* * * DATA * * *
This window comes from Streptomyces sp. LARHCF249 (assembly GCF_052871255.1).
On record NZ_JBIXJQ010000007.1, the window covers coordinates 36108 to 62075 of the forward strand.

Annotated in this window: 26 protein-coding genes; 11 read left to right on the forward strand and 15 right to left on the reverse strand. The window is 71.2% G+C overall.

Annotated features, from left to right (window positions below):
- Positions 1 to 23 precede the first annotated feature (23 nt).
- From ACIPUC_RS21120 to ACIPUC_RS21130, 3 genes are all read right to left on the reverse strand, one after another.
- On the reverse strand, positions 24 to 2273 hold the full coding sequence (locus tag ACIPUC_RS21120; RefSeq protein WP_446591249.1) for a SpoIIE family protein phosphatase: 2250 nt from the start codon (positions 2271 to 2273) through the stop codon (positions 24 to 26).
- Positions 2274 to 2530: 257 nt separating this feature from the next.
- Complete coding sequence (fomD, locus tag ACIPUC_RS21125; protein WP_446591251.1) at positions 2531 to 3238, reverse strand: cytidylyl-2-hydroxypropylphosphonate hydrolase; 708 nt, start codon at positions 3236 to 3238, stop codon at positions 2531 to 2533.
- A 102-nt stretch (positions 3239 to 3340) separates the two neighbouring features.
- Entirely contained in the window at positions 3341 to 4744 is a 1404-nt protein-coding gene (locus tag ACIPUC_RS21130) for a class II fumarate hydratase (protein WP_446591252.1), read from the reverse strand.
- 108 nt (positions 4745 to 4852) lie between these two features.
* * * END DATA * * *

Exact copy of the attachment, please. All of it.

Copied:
This window comes from Streptomyces sp. LARHCF249 (assembly GCF_052871255.1).
On record NZ_JBIXJQ010000007.1, the window covers coordinates 36108 to 62075 of the forward strand.

Annotated in this window: 26 protein-coding genes; 11 read left to right on the forward strand and 15 right to left on the reverse strand. The window is 71.2% G+C overall.

Annotated features, from left to right (window positions below):
- Positions 1 to 23 precede the first annotated feature (23 nt).
- From ACIPUC_RS21120 to ACIPUC_RS21130, 3 genes are all read right to left on the reverse strand, one after another.
- On the reverse strand, positions 24 to 2273 hold the full coding sequence (locus tag ACIPUC_RS21120; RefSeq protein WP_446591249.1) for a SpoIIE family protein phosphatase: 2250 nt from the start codon (positions 2271 to 2273) through the stop codon (positions 24 to 26).
- Positions 2274 to 2530: 257 nt separating this feature from the next.
- Complete coding sequence (fomD, locus tag ACIPUC_RS21125; protein WP_446591251.1) at positions 2531 to 3238, reverse strand: cytidylyl-2-hydroxypropylphosphonate hydrolase; 708 nt, start codon at positions 3236 to 3238, stop codon at positions 2531 to 2533.
- A 102-nt stretch (positions 3239 to 3340) separates the two neighbouring features.
- Entirely contained in the window at positions 3341 to 4744 is a 1404-nt protein-coding gene (locus tag ACIPUC_RS21130) for a class II fumarate hydratase (protein WP_446591252.1), read from the reverse strand.
- 108 nt (positions 4745 to 4852) lie between these two features.